Bhola remembers these stories. ‘The same thing happened on a lot of islands. It happened to my uncle – one day, the Forest Department came and told everyone to go. Some ran away, those that stayed were slaughtered. Tourists don’t know about this, though.’
One evening Bhola and I were returning to Satjelia from Gosaba by boat. On the way, we passed a village called Pakirala. The port was surrounded by large tourist boats, and the usual mangrove-tree and thatched-roof skyline was interrupted by taller, colourful, concrete buildings. ‘Sunshine tiger resort’ and ‘Ajay’s eco-tourist lodge’ proclaimed the large plastic signs. Bhola gestured towards the boats and the hotels in disgust. ‘It used to just be a village here. Now there’s countless resorts, all for tourists. It didn’t used to be like this. We don’t want our village to become like this place.’
Bhola frowned as he looked at the fleet of tackily painted boats. ‘You know, some of these boats have televisions. They go into the middle of the river, drop anchor, and the guests watch a film. Why do they come to the jungle if they want to watch a film? Why don’t they just stay at home? I don’t understand.’
The Sundarbans is a jungle, and yet visitors seem to expect all of the conveniences of the urban lifestyle. Rather than experiencing the environment in the way that the local inhabitants do, by living so closely to nature that the rhythms of the day are shaped by the pull of the tide, visitors from the city bring with them the expectations of city life. Not only this, but they bring the city’s disapproval of the village into the village, which affects the way that the local residents perceive their own existence in comparison with a lifestyle that understands itself as superior.
Living in the shadow of a predator
In comparison to the ‘city people’, who bring with them expensive technology and designer clothes ill-suited for the environment, and who view the village lifestyle as a photogenic novelty, many local residents now perceive themselves as inferior. Bhola’s wife discredits the highly skilled, physically intensive work with which he supports the family, insisting instead that he should go to the city and work in an office. She criticizes his comfortable, practical local clothing and forces him to wear smart shirts and shoes when they go to the market together.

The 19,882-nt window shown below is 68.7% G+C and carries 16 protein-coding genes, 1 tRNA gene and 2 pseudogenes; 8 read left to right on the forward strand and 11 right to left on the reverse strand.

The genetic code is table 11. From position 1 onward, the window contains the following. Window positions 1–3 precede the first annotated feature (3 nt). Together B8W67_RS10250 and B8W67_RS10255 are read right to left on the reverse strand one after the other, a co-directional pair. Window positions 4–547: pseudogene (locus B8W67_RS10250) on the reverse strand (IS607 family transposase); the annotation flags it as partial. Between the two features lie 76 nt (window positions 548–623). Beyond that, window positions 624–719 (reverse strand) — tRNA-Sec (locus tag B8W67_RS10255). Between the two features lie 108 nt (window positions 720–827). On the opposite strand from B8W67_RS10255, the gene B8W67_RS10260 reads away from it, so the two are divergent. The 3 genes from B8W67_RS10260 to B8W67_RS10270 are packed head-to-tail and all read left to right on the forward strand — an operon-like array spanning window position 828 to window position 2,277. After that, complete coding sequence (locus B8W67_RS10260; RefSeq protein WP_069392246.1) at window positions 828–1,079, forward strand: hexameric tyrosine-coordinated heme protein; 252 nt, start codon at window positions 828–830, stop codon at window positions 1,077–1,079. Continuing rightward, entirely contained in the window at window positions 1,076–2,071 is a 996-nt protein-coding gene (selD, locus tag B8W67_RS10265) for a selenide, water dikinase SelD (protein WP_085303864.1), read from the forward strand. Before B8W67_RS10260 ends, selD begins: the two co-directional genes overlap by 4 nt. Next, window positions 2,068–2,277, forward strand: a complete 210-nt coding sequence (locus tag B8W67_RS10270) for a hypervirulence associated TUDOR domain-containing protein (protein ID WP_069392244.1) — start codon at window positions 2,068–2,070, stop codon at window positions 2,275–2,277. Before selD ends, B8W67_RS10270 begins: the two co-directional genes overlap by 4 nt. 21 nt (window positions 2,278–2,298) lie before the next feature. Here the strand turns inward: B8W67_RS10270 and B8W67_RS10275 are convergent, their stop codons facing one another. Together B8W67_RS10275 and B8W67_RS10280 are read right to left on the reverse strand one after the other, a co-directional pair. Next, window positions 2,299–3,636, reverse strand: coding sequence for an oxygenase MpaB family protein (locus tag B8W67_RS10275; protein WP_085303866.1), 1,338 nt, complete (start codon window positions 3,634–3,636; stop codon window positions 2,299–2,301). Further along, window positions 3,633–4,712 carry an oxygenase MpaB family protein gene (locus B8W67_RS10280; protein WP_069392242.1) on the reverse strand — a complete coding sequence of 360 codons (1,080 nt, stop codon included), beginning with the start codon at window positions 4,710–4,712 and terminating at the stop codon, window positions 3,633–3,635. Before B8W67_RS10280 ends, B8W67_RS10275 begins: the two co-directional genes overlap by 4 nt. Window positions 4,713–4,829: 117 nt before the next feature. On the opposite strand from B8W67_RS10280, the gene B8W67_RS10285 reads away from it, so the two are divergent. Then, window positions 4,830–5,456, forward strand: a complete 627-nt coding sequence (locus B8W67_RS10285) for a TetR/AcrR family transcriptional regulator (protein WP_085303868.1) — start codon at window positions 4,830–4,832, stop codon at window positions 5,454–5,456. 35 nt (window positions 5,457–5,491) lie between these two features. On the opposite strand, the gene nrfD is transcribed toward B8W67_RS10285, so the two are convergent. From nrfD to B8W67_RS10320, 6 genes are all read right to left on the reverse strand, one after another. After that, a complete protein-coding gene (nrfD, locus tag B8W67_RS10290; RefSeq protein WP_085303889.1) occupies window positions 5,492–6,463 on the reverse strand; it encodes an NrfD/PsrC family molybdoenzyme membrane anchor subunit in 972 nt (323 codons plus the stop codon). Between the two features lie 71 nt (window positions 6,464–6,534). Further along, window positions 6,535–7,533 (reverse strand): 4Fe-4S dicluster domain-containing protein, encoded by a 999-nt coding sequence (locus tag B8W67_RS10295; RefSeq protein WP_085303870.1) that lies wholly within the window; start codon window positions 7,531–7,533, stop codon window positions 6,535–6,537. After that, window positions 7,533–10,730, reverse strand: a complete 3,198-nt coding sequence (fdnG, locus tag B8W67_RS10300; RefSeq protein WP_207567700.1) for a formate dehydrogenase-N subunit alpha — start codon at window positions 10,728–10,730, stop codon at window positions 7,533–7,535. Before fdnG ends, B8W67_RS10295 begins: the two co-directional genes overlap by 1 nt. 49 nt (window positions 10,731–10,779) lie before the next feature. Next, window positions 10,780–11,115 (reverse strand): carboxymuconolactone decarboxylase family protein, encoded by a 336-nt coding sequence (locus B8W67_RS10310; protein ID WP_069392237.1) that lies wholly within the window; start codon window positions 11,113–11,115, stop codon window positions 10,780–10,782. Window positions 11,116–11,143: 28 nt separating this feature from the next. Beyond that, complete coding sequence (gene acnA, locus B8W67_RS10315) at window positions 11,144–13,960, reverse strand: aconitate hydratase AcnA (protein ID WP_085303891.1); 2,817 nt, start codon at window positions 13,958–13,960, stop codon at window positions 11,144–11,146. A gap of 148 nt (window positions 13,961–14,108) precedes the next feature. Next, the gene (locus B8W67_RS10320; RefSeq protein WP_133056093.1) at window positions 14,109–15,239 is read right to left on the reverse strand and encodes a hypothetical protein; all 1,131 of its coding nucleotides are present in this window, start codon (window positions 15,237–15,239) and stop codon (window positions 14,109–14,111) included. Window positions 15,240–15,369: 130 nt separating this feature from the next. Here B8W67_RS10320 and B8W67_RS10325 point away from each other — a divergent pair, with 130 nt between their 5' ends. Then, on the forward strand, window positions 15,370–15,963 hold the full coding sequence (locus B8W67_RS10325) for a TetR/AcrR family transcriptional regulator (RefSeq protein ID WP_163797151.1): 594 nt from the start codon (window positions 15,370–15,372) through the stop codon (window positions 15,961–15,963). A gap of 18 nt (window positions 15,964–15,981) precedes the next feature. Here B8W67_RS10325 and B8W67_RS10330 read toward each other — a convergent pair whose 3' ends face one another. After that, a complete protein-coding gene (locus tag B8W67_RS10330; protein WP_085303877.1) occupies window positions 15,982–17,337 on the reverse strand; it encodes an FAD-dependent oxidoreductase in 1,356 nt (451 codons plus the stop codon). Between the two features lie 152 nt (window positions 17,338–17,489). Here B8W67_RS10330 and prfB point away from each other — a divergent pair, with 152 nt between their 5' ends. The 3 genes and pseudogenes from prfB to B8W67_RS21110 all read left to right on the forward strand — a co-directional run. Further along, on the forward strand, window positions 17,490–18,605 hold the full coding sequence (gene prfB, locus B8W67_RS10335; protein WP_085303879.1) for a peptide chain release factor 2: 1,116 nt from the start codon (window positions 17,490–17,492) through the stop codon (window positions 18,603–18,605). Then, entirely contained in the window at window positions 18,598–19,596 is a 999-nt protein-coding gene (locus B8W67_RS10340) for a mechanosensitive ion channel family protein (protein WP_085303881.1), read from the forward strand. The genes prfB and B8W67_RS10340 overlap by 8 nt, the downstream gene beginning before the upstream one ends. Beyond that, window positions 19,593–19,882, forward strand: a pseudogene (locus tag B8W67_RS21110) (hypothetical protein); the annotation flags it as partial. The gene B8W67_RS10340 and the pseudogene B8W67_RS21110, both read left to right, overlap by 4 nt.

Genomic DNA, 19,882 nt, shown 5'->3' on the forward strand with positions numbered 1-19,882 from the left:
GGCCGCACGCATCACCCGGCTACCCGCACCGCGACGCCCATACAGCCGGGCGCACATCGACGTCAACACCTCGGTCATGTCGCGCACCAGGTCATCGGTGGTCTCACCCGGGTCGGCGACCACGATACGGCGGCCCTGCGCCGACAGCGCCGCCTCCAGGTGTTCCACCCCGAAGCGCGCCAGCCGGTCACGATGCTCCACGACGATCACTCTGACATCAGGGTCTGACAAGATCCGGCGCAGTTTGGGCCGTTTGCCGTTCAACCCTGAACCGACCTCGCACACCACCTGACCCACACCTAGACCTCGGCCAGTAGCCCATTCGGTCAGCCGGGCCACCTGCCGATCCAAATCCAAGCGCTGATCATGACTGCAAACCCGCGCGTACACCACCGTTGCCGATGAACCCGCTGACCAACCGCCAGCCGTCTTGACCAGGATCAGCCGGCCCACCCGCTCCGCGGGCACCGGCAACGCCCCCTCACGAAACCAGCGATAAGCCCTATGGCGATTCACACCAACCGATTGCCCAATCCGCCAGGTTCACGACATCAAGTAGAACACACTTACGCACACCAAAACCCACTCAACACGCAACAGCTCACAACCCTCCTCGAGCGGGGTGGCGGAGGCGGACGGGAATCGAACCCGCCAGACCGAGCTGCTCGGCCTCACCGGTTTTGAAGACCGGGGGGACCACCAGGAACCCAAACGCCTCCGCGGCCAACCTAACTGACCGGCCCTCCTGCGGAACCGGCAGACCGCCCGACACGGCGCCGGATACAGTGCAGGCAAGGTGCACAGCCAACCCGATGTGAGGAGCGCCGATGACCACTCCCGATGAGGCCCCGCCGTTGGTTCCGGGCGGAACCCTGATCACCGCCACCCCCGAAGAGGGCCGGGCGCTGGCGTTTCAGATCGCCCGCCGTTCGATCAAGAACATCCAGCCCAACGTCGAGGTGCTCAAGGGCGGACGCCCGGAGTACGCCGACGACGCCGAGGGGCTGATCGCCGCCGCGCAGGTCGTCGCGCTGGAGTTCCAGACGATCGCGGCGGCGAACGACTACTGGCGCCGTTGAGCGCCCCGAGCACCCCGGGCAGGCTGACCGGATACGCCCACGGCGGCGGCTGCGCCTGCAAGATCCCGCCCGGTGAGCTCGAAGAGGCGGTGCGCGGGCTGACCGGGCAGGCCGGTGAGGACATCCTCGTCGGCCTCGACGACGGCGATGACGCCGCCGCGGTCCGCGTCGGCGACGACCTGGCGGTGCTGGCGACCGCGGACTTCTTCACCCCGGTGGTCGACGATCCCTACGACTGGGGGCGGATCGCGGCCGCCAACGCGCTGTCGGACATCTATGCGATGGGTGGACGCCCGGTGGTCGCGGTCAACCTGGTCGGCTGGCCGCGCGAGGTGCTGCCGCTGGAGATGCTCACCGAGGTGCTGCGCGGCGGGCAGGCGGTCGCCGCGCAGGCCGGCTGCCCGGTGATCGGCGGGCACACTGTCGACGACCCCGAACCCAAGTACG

There is much that tourists, on their brief visits to the Sundarbans, are unaware of. The reality of living in the shadow of a predator is undiscovered by those taking a once-in-a-lifetime photograph from the safety of a large motorboat. Massacres are quietly filed away and traditional forms of livelihood are restricted in order to preserve a pristine environment to be marketed for tourists’ enjoyment. The rich and nuanced lives of the local people, their stories, their music, the unique way that they experience the world around them is not conveyed through the tribal dances performed in air-conditioned dining rooms.
While none of this is the fault of individual tourists, by visiting the region they are complicit. Conservation and tourism work side by side to justify the control, management and displacement of local populations at the hands of the state, by creating a lobby for government policies that place a new value on the area.
The Sundarbans, previously a mostly uninhabited wetland suitable for settlement, has instead become a marketable commodity. Local residents have no control over what aspects of development and modernity arrive in their region and their voices are unheard in national and global discourse. As the industry shows no sign of abating and climate change threatens the delicate balance of life in the region, the local population can expect to experience exponential change in the way that their lives are lived, in a delicate balance of water and land.
This report prepared by Harriet Paintin and Sachin Gupta for New Internationalist Magazine